Miranda v. Arizona

by Mary Schneider


In 1963, a man named Ernesto Miranda was arrested and charged with rape, kidnapping and robbery. He had not been informed of his constitutional rights prior to a two-hour long police questioning. Miranda had not finished the ninth grade and had been known to have mental instability, yet he had no counsel present. Allegedly, Miranda confessed to the crimes and the police had apparently recorded his confession. At trial, the prosecutor's case consisted of nothing but Miranda's confession. Miranda was convicted of both rape and kidnapping and sentenced to 20 to 30 years in prison. Shortly after, he appealed to the Arizona Supreme Court, claiming that the police officers had unconstitutionally obtained his confession.


The Arizona Supreme Court disagreed with Miranda's claim and upheld the convictions. Miranda went on to appeal to the U.S. Supreme Court, which was reviewed in 1966. In a 5-4 decision, written by Justice Earl Warren, it was decided that the prosecution could NOT introduce the recording of Miranda's confession as evidence because the police had not informed him of his rights to an attorney and against self-incrimination first. The police duty to notify someone of these rights is given by the fifth (gives a criminal suspect the right to refuse "to be a witness against himself) and the sixth amendment (guarantees criminals the right to an attorney).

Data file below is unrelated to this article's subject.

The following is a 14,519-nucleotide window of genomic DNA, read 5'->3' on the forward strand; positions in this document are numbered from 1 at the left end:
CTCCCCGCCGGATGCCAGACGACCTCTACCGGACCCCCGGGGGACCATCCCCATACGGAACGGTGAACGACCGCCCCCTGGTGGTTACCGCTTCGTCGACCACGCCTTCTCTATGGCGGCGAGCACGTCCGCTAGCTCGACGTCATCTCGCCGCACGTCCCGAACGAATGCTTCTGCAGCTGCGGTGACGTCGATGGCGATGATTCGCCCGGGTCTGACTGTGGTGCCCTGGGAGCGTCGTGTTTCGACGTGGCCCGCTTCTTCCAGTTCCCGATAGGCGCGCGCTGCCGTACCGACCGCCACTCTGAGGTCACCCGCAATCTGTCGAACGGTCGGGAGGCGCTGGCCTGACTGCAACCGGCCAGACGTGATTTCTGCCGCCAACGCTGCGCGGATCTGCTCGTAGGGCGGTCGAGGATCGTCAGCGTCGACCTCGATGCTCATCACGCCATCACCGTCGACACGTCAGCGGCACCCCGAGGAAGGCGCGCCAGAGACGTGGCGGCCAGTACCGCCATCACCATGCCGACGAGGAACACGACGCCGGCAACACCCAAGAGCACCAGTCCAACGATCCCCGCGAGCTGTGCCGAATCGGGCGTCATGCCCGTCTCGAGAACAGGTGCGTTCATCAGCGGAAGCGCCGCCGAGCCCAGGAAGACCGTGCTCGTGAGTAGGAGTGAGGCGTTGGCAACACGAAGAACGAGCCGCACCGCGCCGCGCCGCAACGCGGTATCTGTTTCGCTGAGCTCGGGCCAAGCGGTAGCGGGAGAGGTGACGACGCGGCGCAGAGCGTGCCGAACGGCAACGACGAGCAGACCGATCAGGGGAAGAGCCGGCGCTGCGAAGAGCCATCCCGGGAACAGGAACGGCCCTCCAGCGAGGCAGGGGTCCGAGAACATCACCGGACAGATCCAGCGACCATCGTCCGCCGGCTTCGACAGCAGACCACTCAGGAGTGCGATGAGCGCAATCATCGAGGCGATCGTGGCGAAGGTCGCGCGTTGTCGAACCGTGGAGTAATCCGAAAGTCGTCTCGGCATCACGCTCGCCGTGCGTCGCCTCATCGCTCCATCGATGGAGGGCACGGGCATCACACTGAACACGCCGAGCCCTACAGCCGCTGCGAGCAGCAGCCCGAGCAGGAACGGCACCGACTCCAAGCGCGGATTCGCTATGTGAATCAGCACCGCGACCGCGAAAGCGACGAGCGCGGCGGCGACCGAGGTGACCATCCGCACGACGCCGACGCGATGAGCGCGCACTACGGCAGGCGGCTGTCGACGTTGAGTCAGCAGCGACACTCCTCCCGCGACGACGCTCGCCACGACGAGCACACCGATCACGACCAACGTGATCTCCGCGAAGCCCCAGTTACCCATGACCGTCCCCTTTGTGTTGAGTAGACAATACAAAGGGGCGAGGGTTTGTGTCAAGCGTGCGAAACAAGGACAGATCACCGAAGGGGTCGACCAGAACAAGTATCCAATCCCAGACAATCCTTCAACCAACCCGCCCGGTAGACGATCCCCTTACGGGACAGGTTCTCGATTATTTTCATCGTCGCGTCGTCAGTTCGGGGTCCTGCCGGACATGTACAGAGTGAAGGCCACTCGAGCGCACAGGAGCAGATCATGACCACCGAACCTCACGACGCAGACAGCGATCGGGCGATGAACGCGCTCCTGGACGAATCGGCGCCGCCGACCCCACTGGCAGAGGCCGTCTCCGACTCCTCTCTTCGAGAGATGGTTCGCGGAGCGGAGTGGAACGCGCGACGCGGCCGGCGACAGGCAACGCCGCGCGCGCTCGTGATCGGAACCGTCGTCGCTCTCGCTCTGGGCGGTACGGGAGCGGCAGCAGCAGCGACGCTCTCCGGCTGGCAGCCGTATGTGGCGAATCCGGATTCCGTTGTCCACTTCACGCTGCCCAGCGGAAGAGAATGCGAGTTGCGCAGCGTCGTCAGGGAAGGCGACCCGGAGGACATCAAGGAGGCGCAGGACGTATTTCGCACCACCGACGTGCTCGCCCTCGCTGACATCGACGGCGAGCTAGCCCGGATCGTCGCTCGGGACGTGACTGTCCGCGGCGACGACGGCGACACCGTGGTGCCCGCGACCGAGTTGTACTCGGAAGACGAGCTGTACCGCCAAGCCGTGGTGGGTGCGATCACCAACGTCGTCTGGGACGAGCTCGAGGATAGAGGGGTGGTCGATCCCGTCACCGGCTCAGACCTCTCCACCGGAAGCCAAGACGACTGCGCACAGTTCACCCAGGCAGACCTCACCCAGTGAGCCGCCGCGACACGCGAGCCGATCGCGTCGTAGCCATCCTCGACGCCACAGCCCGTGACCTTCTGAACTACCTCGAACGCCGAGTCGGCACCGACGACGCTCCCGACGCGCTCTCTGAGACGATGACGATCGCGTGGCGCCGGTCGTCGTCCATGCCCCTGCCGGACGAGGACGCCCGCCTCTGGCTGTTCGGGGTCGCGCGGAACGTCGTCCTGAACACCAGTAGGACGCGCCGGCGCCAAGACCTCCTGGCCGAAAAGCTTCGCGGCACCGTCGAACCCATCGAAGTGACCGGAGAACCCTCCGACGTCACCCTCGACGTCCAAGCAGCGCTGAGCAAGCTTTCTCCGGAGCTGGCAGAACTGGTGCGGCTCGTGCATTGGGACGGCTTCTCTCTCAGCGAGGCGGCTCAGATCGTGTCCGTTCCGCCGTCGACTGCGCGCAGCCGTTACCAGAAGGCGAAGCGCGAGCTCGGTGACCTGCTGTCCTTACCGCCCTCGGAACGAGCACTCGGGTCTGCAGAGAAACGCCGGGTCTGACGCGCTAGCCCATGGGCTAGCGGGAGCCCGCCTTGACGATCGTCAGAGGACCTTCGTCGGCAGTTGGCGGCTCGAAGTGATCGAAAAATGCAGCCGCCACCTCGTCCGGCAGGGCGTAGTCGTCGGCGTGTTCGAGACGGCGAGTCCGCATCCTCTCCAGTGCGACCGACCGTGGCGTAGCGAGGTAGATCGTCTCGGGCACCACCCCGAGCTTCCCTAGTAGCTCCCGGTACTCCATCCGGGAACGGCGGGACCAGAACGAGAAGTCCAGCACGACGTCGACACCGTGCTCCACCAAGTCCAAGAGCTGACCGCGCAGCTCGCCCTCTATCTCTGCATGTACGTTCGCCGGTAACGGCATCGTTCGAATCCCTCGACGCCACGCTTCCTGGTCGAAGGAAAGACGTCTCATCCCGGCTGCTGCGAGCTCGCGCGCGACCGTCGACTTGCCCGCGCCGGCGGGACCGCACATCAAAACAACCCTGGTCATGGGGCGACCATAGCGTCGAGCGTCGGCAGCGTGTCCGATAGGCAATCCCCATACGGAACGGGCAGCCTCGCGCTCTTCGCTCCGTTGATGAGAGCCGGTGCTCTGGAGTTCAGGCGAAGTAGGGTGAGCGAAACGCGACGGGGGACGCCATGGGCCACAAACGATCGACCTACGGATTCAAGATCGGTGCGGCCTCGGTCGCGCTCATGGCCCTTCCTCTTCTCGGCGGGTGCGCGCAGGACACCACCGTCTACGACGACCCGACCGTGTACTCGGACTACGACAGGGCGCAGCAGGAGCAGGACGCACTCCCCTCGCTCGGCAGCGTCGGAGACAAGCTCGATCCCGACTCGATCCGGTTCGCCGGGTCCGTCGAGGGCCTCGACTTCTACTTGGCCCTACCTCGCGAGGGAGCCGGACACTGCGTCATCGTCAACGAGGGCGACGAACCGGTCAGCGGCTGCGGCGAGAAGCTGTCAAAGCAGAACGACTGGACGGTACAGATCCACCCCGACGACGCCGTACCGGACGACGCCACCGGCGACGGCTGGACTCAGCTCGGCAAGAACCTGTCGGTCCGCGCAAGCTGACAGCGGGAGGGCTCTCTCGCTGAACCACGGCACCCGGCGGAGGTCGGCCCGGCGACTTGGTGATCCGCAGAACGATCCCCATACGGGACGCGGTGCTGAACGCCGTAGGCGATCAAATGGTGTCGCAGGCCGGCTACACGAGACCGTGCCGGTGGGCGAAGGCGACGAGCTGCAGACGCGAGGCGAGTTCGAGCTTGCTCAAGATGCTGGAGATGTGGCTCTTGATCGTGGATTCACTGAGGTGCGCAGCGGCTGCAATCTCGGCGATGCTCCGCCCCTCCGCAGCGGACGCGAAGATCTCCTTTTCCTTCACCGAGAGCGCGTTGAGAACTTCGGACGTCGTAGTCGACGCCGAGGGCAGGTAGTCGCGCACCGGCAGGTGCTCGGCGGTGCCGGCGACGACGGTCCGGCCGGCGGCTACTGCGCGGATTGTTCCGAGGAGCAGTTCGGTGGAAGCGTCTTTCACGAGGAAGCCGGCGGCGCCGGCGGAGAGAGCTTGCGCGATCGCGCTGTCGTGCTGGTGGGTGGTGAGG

To protect a person's fifth and sixth amendment rights, the Court wrote statements that police are required to recite to people that are being detained and interrogated, called "the Miranda Rights". The Miranda Warning for the United States is: "You have the right to remain silent. Anything you say can and will be used against you in a court of law. You have the right to an attorney. If you cannot afford an attorney, one will be appointed to you. Do you understand these rights as they have been read to you?"

Creating the Miranda Rights reconciled the police powers of the state with the basic rights of all individuals. Today, the Miranda Law is still a good law that is followed.

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